Recipe: Apple Spice Cake

Our contributor, Tessa Huff, is back with a new cake recipe perfect for fall….

I don’t know about everyone else, but from where I write and bake, the seasons are already subtly changing.  Even though I do not have to return to school or anything, I can sense a shift in energy around the city.  Soon it will be darker earlier, the tourists absent from the city center, and I’ll need a scarf at the beach.  However, as sad as it always is to see another beautiful summer come to a close, I do love fall flavors and autumn baking the absolute most out of any season.

It is safe to say that it is fairly commonplace for recipes and menus to follow whatever produce and local goods are in season.  It might not be boot weather quite yet, but that will not stop us from stockpiling recipes with apples, pumpkin, cinnamon, and even gingerbread now.  To add to this list of baked goods to be make this season, try this Apple Spice Cake with Dulce De Leche Frosting.

Apple Spice Cake Recipe  |  by Tessa Huff  |  TheCakeBlog.com

 

You might not be able to do your own apple picking (although I hear that can be a very fun autumn outing), but smelling baked apples automatically makes anyone ready for the leaves to change, football games, pumpkin picking, and the like.  In this cake, layers of apple cake are placed between creamy Dulce de Leche buttercream.

Apple Spice Cake Recipe  |  by Tessa Huff  |  TheCakeBlog.com

Apples make this cake moist and the cinnamon adds a lovely layer of flavor.  Dulce de Leche is a type of sweetened cooked cream.  It resembles the most creamy caramel you will ever taste.  I added a pre-made Dulce de Leche to Swiss meringue buttercream.  The Swiss meringue buttercream is not overly sweet, so the end product was just perfect.  Hello caramel apple cake!  To finish, you may ice the cake in the same buttercream as the filling, or use vanilla.  The cake was topped off with caramel dipped hazelnuts to add extra height and flare.

Apple Spice Cake Recipe  |  by Tessa Huff  |  TheCakeBlog.com

Apple Spice Cake Recipe  |  by Tessa Huff  |  TheCakeBlog.com

 

APPLE SPICE CAKE
a recipe by Tessa Huff

1 cup unsalted butter, softened
2 cups sugar
4 eggs, room temperature
1 tablespoon vanilla extract
3 cups all purpose flour, sifted
1 tablespoon baking soda
1 teaspoon cinnamon
1/2 teaspoon salt
1 cup milk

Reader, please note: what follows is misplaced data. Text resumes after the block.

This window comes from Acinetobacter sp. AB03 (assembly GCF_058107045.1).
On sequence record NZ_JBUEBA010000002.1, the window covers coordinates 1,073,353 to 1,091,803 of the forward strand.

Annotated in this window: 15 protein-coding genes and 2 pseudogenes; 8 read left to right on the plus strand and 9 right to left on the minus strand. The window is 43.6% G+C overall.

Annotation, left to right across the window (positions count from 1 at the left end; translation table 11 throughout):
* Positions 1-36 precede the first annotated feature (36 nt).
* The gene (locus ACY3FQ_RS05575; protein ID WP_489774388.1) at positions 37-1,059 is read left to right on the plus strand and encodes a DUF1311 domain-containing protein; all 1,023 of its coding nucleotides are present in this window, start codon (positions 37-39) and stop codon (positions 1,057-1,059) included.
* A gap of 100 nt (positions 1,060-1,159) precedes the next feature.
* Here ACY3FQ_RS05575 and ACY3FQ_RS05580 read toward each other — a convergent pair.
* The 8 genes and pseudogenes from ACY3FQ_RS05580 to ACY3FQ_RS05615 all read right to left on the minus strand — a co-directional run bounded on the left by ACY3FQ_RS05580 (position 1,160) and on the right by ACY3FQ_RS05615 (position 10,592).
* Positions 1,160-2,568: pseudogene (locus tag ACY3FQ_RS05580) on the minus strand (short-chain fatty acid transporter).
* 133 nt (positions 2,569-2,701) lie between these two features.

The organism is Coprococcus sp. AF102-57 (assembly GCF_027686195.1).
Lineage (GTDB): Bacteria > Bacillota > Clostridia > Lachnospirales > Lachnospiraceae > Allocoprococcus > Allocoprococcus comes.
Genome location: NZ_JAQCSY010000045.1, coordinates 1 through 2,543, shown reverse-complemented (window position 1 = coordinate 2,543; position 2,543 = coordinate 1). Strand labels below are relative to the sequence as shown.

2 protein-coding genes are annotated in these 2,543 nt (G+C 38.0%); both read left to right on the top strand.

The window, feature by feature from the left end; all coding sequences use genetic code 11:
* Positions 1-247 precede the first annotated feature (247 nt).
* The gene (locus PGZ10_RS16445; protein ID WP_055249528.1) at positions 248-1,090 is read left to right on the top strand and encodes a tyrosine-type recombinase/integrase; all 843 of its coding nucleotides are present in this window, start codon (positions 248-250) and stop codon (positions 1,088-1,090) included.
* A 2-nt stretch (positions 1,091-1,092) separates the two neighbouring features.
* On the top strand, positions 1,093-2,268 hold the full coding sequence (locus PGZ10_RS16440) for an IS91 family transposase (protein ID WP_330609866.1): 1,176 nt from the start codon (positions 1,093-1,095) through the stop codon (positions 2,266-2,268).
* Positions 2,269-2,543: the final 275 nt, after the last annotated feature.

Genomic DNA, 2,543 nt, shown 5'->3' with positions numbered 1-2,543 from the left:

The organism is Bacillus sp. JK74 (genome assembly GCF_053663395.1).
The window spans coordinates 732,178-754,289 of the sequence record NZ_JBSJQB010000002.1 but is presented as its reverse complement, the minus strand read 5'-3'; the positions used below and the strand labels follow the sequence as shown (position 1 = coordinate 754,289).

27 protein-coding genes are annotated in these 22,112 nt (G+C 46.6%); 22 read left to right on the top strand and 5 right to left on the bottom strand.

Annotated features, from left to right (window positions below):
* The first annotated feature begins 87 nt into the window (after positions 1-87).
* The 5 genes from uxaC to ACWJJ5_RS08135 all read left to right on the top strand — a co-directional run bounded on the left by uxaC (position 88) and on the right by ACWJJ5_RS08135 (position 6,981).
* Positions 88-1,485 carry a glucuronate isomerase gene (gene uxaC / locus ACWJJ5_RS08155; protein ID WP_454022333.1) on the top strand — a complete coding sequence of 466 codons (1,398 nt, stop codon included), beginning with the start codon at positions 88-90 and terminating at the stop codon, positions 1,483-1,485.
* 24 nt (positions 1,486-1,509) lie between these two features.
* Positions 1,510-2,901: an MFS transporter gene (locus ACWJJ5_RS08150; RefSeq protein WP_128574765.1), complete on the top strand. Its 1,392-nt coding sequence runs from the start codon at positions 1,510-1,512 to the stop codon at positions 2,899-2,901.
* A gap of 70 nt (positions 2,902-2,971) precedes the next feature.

3 medium apples, peeled and chopped

  1. Pre-heat oven to 350 degrees.  Prepare baking pans and set aside.
  2. Sift flour, baking soda, cinnamon and salt together.  Set aside.
  3. In the bowl of an electric mixer fitted with a paddle attachment, place butter and mix on medium- high.
  4. Add the sugar and mix together until light and fluffy.
  5. With the mixer on medium-low, gradually add in the eggs and vanilla extract.
  6. Turn the mixer off once combine, and scrape the sides and bottom of the bowl with a rubber spatula.
  7. Starting and ending with the flour mixture, alternate by adding in the dry ingredients and milk, with the mixer on low.
  8. Stir in the chopped apples to combine.
  9. Pour batter into prepared baking pans and bake until done (about 22 minutes for 3 X 8inch pans)

 

Dulce De Leche Buttercream

6 egg whites
2 cups sugar
6 sticks unsalted butter, softened
pinch salt (if desired)
1/2 cup Dulce de Leche caramel sauce

 

  1. Place egg whites and sugar in the bowl of an electric mixer.  Slightly whisk together to combine.
  2. Fill a medium sauce pan with a bit water to create a double boiler for the mixing bowl.
  3. Heat the double boiler over medium- high heat.  Continue to heat until the egg mixture is hot to the touch (about 155-165 degrees.)
  4. Once hot, transfer the mixing bowl to the mixer fitted with the whisk attachment.
  5. Beat on high until cool.  The bowl of the mixer should be room temperature.
  6. Once cool, gradually add in the butter and salt with the mixer on medium-low.
  7. Add in the Dulce de Leche.
  8. Turn the mixer back up to medium-high and mix until fluffy.

 

Caramel Dipped Hazelnuts

1/4 cup water
1 cup sugar
8-12 whole hazelnuts

  1. Place water and sugar in a medium sauce pan and heat over high heat.